In fact, if you have a gS Series MFD it will only take a RayNet cable to completely wire the CAM200. That’s because the gS has PoE (power over Ethernet), though the Y cable that you’d use to insert 12 volts if you only have a Ray a-, c- and e-Series is still trivial compared to what it takes to power a regular analog camera and split its output to multiple displays. The CAM200 is somewhat bulky — for instance it hangs about 4 inches from the overhead in the demo install above — but it does include 20 infrared LEDs that give it black and white low light vision purportedly out to 20 meters. Of course, that’s nothing compared to the true thermal T200 camera above it, not to mention the open array HD radar. This boat has eyes!

But near range night vision can have value and that leads to my one gripe with the CAM200. For several years I’ve been using an analog CAM100 pointing aft from under Gizmo’s extended cabin top, and there have been occasions like night docking when it would have been great to temporarily point it in another direction. However, the CAM100 swivel mount is not easily changed, and the CAM200 mount seems virtually the same. On the other hand, the CAM100 has stood up to lots of abuse without a hiccup and especially without any internal moisture affecting its sharp (for analog) image, and that’s a good sign for the similarly cased 200.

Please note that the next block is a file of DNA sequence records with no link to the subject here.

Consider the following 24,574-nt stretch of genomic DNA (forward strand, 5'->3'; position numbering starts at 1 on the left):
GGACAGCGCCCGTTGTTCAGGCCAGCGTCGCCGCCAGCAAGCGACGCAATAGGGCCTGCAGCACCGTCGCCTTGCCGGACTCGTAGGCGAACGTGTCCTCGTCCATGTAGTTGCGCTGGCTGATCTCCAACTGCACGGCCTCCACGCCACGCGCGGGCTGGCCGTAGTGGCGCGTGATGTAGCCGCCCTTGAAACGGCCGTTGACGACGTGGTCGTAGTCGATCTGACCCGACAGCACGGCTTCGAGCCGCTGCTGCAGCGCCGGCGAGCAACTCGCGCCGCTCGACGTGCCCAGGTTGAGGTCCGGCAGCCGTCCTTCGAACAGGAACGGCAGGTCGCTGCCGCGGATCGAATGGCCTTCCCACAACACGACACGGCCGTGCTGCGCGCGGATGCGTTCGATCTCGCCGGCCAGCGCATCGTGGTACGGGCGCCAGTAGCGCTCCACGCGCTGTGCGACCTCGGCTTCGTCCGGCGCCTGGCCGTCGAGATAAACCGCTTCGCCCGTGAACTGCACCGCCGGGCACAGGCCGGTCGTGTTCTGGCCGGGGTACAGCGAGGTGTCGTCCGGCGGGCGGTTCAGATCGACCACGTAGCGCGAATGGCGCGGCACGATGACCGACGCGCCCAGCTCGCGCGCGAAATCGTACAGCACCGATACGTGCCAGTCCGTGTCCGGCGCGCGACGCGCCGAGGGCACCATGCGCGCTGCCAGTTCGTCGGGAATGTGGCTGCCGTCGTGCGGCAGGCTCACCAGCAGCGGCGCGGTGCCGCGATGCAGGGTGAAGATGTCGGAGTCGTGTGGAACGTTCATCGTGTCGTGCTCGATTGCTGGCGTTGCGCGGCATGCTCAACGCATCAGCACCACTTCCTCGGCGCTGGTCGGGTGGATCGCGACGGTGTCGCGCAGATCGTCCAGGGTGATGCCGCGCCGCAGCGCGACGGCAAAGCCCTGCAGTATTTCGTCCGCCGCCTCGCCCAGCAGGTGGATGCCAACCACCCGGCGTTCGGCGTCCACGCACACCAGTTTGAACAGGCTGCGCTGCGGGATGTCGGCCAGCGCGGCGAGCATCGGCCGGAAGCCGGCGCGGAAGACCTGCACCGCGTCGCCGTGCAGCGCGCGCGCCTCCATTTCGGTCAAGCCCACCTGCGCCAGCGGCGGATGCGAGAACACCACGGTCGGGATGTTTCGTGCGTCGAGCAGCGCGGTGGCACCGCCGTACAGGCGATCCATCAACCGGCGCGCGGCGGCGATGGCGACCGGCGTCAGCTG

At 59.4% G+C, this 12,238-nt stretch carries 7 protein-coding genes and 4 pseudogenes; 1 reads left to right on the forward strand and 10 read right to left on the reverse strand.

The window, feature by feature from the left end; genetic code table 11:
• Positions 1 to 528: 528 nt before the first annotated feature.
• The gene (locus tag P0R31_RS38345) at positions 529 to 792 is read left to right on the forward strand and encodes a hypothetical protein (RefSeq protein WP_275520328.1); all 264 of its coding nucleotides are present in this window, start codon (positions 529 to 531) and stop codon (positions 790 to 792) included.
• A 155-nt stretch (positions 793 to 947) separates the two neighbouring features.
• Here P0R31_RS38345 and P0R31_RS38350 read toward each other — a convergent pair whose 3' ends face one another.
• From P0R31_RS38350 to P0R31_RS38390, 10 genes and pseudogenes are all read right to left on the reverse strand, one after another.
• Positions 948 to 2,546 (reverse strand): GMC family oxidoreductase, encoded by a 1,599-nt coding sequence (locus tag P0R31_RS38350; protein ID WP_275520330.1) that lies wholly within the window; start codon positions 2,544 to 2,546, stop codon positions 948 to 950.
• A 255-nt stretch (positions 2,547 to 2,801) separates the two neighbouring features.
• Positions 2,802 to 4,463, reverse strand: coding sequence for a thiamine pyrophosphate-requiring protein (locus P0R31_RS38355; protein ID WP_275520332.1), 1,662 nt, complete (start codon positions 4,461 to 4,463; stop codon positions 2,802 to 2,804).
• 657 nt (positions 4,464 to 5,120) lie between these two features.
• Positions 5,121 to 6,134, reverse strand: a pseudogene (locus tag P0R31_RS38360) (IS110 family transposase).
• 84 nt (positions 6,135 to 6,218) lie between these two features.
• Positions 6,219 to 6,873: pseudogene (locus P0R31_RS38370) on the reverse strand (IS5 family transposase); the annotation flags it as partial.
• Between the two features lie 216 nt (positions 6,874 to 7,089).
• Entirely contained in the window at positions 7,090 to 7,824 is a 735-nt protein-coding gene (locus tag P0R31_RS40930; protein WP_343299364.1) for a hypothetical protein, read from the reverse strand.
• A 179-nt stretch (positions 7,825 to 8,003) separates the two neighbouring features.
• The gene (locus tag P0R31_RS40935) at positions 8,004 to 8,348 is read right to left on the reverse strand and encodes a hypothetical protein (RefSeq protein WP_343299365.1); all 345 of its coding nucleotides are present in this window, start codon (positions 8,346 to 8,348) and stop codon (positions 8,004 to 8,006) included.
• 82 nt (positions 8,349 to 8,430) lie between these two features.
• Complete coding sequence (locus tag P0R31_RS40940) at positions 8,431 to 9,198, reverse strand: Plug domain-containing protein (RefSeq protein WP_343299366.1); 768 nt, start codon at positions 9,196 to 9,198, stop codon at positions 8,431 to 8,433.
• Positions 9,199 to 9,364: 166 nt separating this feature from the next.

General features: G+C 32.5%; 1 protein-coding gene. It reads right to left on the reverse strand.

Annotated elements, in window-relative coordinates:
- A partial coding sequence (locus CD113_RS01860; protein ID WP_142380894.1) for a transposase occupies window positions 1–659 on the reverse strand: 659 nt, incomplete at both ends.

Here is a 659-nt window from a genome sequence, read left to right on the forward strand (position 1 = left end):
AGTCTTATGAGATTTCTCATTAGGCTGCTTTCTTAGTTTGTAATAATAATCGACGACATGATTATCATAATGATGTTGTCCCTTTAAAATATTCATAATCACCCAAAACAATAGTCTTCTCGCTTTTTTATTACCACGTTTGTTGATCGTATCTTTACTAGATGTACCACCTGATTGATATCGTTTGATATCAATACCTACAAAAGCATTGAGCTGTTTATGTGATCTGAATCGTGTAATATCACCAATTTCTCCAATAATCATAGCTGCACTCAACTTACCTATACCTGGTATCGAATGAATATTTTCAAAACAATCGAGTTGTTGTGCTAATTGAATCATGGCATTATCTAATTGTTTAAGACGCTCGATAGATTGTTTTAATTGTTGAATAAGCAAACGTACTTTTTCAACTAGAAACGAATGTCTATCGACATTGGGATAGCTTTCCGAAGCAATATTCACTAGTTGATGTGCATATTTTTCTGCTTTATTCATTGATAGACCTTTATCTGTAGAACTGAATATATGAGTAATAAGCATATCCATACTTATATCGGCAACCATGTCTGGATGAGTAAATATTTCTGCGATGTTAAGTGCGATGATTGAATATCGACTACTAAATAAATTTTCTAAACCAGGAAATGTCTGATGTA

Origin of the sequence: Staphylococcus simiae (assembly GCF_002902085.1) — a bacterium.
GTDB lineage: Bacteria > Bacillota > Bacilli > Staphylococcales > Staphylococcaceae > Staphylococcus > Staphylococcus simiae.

Actually, I understand that the CAM200 camera came out later than hoped for because Raymarine had difficulty getting it up to those strict environmental standards I saw tested in England. But perhaps, one positive result of that is how ready the Lighthouse software is to handle IP camera input. It’s super simple to start/stop video recordings or take a snapshot and it’s also easy to get at the standard format files and play them back. And I was fairly flabbergasted at how quickly I could scroll through the 53 minute video we made during the demo trip.

As is, Ray’s Lighthouse II operating software will let you swipe from one camera source to another, but Version 12 — shown in Lauderdale and coming out soon — adds a “Quad View” mode that looks like what you see on many megayachts. As shown in the menu above, three of the video windows have to be IP cameras, but I’m convinced IP boat cameras will become the norm eventually. Consider, for instance, the easy networking and many bonus features you get with $700 CAM200 vs the $600 CAM100.

Tap on any window in Quad View and you’ll get a full screen view from that particular camera source, but only an IP camera will include those Record and Snapshot buttons at lower left. That’s because IP video integrates much more tightly with the operating system in an MFD, which is also why screenshots like the one at top will include an IP video image but usually leave a black hole where an analog camera image was somehow overlaid.